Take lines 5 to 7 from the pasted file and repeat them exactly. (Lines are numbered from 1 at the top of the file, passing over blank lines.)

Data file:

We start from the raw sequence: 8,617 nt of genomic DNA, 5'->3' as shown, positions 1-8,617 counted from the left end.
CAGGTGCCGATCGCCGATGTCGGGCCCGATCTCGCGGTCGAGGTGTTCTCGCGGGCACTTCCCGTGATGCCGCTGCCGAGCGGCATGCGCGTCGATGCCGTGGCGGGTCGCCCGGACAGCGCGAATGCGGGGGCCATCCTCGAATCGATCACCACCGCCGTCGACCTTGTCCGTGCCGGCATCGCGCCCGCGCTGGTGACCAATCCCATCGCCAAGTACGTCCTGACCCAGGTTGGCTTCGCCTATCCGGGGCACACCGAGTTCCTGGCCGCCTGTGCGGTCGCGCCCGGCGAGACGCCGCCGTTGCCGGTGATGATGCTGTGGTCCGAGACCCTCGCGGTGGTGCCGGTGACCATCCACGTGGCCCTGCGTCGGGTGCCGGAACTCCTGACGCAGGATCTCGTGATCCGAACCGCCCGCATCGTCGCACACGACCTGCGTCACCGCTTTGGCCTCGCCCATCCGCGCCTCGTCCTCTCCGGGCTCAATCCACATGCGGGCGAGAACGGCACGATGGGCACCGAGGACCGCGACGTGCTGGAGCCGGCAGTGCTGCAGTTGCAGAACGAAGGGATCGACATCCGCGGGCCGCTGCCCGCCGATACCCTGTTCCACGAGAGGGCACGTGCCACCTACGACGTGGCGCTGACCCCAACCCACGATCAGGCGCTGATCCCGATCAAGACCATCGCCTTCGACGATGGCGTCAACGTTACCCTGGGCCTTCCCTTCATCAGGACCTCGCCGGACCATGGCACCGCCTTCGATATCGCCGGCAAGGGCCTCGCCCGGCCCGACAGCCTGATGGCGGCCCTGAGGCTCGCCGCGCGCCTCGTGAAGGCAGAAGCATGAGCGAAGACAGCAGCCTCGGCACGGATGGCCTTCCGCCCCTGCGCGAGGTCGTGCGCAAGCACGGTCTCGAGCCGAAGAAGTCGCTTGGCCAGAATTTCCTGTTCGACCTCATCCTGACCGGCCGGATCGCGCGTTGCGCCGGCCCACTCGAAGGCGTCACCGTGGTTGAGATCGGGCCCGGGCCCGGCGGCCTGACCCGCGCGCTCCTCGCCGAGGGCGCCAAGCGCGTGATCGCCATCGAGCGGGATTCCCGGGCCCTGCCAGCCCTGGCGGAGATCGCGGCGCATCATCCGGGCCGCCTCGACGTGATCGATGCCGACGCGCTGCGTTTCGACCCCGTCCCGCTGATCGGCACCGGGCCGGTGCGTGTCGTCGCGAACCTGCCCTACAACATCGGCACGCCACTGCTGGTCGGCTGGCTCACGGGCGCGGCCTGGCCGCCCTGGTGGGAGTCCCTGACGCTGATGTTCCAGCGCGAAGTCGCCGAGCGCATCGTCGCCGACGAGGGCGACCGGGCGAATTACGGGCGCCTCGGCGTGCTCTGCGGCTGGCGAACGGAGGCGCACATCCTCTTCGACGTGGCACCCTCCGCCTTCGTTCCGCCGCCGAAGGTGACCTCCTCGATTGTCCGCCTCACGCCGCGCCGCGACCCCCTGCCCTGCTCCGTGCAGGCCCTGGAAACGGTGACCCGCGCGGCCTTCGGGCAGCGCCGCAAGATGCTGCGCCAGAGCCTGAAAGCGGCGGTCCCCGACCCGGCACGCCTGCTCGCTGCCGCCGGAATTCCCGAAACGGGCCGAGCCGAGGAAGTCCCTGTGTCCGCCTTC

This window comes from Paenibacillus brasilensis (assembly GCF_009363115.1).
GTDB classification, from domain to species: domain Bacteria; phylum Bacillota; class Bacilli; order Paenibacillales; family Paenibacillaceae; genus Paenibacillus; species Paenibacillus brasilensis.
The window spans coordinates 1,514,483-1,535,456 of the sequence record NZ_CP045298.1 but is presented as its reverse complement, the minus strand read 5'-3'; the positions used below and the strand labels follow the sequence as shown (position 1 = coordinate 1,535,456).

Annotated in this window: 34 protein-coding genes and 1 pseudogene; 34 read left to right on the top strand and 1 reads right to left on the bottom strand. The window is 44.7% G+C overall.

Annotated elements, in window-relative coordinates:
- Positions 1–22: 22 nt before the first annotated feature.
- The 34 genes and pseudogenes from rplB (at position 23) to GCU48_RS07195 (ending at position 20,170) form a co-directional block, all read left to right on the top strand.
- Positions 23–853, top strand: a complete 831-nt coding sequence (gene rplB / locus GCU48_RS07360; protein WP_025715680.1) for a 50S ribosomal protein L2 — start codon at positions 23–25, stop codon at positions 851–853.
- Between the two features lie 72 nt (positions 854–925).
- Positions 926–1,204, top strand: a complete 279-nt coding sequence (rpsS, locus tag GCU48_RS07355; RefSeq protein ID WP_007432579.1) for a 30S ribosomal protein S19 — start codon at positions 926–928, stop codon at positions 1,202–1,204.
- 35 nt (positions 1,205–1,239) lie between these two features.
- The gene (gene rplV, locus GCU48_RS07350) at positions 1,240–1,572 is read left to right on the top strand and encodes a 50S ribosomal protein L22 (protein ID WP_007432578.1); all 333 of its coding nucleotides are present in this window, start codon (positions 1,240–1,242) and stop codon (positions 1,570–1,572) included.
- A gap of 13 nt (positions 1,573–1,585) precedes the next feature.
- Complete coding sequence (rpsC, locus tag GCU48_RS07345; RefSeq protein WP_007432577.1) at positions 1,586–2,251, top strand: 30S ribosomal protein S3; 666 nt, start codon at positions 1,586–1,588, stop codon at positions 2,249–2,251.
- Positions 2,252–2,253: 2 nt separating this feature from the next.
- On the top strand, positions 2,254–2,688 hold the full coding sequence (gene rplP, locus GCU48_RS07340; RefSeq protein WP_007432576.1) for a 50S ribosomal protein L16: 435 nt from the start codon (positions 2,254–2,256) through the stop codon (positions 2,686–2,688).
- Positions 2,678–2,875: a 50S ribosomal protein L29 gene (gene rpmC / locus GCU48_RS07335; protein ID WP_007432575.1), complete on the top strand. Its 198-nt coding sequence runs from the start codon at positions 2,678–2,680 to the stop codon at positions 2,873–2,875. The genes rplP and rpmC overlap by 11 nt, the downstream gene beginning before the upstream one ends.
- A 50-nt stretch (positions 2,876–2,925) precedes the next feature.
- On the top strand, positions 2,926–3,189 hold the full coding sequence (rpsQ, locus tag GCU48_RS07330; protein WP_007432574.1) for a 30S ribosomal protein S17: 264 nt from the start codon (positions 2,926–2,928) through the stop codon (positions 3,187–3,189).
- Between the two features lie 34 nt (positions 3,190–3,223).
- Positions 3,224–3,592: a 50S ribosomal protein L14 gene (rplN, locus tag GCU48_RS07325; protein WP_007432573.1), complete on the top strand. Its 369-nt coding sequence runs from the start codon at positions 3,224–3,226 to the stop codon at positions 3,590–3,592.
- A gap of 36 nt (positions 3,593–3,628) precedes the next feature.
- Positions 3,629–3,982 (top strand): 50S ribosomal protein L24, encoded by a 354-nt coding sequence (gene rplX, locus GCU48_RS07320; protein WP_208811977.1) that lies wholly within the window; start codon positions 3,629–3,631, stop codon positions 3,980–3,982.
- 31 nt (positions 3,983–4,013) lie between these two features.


The window spans coordinates 1,514,483-1,535,456 of the sequence record NZ_CP045298.1 but is presented as its reverse complement, the minus strand read 5'-3'; the positions used below and the strand labels follow the sequence as shown (position 1 = coordinate 1,535,456).

Annotated in this window: 34 protein-coding genes and 1 pseudogene; 34 read left to right on the top strand and 1 reads right to left on the bottom strand. The window is 44.7% G+C overall.

Annotated elements, in window-relative coordinates: